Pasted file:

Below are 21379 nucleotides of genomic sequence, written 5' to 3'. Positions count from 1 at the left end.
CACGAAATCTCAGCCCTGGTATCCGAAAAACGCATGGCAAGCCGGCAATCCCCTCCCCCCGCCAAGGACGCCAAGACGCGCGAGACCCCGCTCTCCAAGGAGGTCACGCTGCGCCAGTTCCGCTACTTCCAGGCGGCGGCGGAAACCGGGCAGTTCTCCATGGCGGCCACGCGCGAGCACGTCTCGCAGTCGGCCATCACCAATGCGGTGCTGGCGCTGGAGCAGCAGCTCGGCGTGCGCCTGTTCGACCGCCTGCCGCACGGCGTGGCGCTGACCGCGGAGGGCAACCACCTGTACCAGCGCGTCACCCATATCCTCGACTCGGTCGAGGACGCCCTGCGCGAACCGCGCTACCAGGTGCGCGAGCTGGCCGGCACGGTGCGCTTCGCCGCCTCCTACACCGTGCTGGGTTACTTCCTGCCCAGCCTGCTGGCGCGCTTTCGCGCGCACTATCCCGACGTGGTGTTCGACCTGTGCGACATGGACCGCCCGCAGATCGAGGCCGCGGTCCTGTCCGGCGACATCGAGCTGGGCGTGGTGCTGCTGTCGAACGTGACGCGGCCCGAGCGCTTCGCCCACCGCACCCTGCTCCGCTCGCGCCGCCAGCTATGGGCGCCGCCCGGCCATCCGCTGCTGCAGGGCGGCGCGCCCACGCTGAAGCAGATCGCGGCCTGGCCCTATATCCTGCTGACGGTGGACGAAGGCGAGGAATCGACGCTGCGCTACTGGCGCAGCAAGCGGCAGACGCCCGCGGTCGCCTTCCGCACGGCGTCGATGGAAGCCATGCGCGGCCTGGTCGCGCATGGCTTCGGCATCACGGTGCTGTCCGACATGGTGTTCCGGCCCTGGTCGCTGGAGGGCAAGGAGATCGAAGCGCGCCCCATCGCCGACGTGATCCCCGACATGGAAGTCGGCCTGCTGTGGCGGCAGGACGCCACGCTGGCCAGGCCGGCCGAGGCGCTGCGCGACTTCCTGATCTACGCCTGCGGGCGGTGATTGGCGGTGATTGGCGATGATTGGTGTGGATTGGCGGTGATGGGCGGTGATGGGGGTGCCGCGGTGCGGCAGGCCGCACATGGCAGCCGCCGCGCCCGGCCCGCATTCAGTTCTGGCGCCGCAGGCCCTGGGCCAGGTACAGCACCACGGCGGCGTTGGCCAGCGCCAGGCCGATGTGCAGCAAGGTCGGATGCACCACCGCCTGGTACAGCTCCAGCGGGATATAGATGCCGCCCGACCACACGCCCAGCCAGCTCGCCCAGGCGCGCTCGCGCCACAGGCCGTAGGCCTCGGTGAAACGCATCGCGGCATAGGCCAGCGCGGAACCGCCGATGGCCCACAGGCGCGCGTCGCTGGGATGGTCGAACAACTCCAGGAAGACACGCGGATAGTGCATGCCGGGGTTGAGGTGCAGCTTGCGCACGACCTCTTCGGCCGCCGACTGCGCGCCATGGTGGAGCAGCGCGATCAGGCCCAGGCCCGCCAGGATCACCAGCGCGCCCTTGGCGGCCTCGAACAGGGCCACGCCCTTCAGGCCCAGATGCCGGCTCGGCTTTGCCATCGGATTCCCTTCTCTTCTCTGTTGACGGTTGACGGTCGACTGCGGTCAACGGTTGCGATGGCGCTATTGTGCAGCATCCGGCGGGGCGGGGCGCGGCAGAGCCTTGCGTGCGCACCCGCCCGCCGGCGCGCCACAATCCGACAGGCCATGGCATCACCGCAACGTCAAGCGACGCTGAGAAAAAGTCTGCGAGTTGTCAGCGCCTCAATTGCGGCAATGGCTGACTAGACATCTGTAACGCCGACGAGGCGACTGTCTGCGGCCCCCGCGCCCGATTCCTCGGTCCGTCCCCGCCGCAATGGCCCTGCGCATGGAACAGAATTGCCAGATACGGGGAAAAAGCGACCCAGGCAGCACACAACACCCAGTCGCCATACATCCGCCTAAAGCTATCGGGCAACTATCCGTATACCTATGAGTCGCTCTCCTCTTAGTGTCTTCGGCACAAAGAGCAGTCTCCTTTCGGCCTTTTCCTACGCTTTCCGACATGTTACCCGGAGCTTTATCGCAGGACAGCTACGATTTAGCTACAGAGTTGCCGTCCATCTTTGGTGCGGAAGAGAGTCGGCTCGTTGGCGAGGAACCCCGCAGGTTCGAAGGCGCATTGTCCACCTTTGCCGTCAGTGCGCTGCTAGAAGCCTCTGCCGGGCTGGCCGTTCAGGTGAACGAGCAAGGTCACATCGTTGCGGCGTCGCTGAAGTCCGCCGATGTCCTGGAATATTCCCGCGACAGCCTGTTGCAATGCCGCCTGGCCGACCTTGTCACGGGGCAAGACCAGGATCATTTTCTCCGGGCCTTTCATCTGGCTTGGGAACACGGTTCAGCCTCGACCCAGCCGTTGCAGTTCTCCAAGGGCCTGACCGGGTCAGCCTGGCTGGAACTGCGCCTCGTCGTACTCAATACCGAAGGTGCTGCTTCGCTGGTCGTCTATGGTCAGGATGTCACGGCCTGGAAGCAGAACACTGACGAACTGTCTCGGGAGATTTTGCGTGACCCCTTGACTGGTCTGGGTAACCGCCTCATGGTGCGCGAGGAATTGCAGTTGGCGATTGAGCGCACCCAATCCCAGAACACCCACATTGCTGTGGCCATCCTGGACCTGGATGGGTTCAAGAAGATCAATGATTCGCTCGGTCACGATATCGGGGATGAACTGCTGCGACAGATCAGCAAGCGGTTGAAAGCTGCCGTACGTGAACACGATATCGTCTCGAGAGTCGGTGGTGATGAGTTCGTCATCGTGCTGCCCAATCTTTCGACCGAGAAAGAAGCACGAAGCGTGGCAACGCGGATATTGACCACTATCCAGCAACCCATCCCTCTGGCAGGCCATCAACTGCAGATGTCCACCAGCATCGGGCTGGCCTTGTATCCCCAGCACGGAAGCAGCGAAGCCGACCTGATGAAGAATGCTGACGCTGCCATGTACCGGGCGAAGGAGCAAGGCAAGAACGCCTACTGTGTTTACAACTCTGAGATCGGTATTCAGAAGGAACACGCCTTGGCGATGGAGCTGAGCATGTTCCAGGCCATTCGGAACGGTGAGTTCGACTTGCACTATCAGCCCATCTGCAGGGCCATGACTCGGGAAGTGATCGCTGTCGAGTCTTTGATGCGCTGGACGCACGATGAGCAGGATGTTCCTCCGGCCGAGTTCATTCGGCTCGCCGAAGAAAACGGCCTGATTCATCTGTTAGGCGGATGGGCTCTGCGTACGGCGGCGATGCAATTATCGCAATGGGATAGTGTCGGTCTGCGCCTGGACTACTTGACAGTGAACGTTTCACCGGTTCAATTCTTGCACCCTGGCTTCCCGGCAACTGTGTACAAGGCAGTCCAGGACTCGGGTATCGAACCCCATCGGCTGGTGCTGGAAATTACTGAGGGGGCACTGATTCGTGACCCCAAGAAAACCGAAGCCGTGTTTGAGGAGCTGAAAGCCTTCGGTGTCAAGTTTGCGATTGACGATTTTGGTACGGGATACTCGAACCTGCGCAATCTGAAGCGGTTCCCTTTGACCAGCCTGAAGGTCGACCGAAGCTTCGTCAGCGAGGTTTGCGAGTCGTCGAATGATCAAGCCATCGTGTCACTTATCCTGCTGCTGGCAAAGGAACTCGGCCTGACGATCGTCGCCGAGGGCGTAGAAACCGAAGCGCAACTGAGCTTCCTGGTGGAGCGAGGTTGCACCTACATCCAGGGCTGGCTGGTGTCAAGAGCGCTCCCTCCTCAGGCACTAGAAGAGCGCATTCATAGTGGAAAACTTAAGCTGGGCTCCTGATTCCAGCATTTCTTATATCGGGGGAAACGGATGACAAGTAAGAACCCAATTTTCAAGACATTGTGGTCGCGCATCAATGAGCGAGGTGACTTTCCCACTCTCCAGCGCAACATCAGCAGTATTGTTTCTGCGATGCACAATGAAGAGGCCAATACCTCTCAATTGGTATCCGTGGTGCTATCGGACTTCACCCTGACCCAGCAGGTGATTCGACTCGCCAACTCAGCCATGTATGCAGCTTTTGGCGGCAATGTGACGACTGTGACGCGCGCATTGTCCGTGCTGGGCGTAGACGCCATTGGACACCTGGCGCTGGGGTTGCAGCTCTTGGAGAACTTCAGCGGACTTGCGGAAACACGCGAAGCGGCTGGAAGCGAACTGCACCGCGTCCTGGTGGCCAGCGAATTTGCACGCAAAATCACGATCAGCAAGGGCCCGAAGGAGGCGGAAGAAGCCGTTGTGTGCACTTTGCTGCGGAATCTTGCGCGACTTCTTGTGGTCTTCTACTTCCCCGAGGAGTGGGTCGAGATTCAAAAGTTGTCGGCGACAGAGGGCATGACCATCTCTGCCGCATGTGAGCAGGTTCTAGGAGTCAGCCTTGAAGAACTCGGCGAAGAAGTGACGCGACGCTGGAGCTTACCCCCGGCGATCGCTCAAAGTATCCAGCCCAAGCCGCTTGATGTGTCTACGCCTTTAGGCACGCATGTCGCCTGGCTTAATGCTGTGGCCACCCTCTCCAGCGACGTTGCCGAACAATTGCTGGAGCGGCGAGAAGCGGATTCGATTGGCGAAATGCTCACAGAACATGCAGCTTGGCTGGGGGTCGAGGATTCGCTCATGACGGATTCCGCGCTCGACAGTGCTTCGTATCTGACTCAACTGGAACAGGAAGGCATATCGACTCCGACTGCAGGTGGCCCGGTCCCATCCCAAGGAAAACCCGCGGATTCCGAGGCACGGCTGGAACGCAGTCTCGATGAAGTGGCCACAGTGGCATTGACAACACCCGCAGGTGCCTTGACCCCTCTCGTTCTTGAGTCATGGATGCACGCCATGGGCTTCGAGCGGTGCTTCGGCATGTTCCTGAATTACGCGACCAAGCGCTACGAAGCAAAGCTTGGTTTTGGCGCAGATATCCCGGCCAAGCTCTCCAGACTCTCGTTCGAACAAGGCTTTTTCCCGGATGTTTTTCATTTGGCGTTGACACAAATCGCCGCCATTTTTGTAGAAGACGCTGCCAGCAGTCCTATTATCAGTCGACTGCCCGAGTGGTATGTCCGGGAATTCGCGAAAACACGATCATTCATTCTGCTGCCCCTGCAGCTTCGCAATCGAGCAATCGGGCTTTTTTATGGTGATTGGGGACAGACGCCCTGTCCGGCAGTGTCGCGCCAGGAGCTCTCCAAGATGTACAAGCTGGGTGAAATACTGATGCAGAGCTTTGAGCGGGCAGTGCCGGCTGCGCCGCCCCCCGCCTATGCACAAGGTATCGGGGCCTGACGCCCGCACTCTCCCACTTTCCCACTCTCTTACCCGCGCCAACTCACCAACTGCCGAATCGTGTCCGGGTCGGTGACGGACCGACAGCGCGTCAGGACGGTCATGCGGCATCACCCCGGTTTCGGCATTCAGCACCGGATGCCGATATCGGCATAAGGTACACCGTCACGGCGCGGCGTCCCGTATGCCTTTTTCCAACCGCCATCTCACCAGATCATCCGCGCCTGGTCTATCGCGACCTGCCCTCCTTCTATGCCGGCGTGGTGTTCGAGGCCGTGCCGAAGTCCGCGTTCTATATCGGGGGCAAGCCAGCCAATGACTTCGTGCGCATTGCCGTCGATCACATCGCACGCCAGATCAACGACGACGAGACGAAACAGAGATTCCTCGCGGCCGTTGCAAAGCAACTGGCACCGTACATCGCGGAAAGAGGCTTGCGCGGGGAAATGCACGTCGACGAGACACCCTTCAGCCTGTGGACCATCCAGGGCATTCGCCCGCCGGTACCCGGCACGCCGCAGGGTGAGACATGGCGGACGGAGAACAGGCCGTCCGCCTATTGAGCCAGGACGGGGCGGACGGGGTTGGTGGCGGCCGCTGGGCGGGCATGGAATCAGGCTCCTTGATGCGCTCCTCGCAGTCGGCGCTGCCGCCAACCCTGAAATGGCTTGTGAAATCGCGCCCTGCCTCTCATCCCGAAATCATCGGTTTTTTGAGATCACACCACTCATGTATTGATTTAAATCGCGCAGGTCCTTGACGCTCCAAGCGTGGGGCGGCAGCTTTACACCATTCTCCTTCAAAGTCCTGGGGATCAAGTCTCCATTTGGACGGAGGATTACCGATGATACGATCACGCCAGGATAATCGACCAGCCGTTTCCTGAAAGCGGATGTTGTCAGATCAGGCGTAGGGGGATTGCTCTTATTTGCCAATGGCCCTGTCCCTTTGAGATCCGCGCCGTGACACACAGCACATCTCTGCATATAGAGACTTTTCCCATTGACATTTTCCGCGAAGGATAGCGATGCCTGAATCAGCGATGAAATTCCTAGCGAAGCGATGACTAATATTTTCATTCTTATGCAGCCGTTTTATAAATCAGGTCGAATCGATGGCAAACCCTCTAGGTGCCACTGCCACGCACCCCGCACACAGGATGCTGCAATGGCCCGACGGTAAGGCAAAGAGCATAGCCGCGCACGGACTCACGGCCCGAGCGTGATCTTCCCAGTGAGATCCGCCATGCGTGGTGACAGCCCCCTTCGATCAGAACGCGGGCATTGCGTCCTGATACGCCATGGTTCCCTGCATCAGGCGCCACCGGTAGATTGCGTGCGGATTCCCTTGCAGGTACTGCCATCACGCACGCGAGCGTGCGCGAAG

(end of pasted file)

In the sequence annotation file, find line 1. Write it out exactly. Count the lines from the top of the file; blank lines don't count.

Below are 21379 nucleotides of genomic sequence, written 5' to 3'. Positions count from 1 at the left end.